Hamstring strains are one of the most common injuries across a variety of sports e.g., AFL, soccer, sprinting, dance etc. The severity of the strain can range from very mild (grade 1), to very severe (grade 3). There are numerous risk factors that can increase your chance of sustaining a hamstring strain including age, muscle fatigue, imbalance in hamstring and quad strength, decreased flexibility, and coordination/ strength deficit in the trunk muscles. Although all of these play a role in trying to predict a hamstring injury the major player is a prior strain. Once you have had a strain no matter how severe the re-injury risk is 2-6 times higher! So as the saying goes prevention is always better than cure!

Grade 1: minimal damage to the muscle, little/no strength loss. 1-3 weeks recovery

Grade 2: Moderate strain, more pain, partial loss of strength, change in walking pattern, bruising may be present. 4-8 weeks recovery.

Grade 3: Total tear of the muscle, severe pain, complete loss of strength and function, unable to walk on affected leg, surgery is usually required. Recovery 3-6 months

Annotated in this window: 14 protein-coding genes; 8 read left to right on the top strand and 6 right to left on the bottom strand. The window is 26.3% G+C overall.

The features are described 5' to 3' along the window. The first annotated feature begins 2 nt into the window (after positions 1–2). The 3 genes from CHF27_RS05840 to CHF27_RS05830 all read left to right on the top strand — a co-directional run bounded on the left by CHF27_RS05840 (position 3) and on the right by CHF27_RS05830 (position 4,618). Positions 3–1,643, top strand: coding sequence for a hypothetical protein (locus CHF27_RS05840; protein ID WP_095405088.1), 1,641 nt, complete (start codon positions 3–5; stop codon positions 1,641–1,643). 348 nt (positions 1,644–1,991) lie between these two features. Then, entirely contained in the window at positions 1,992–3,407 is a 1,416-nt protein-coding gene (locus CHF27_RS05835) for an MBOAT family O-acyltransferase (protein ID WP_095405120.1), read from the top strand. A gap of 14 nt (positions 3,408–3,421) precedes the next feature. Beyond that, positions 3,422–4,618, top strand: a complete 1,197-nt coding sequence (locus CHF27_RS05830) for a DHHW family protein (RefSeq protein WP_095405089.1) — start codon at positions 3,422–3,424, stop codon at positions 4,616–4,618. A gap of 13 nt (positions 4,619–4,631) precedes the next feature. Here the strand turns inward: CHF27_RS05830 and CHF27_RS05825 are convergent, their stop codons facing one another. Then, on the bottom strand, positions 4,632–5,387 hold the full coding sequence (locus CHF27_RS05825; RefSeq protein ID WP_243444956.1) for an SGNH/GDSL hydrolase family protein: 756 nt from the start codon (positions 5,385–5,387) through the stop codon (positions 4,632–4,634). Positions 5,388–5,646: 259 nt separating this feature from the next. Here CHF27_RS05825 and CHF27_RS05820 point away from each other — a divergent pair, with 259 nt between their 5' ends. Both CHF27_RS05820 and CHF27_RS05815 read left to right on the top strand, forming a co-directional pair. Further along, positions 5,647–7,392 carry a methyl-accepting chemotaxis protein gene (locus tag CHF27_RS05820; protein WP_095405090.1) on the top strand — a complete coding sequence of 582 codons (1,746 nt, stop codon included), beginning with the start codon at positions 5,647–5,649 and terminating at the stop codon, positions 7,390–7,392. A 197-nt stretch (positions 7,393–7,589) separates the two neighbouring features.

After we have identified the type of strain ,it is important to start the rehabilitation process ASAP. This can be broken up into 3 phases.

Phase 1: Minimise pain and swelling, limit loss of muscle mass

Phase 2: Regain pain-free hamstring ROM and strength, develop control of trunk and pelvis

Phase 3: All activities symptom free, normal strength through full ROM, improve trunk and pelvis control, return to sport.

Throughout rehab it is important to follow a highly individualised program tailored to your needs and progress, which should include the following:

  • Graded exposure to high-speed running, aiming to hit your max speed 2x per week. This can be done by short sharp efforts slowly increase as you get stronger and faster.
  • Strengthening your hamstrings in a variety of different ways. Using a combination of machines and free weights to increase strength in those hamstrings. The use of leg curls, Romanian deadlifts and Nordics are some of the best ways to get started!
  • Listening to your body knowing when it is telling you something is not okay, don’t just assume they are “tight”, this can be a warning sign that you need to scale back your training regime. It is crucially important to have a balanced and thought-out training schedule e.g. avoiding having gym work and high speed sprinting on the same day as this can increase the risk of a strain as the muscles are fatigued after lower body strength training.

If you have recently suffered a hamstring strain or have ongoing hamstring issues book in and come have it looked at so one of our great staff can get you feeling and moving well!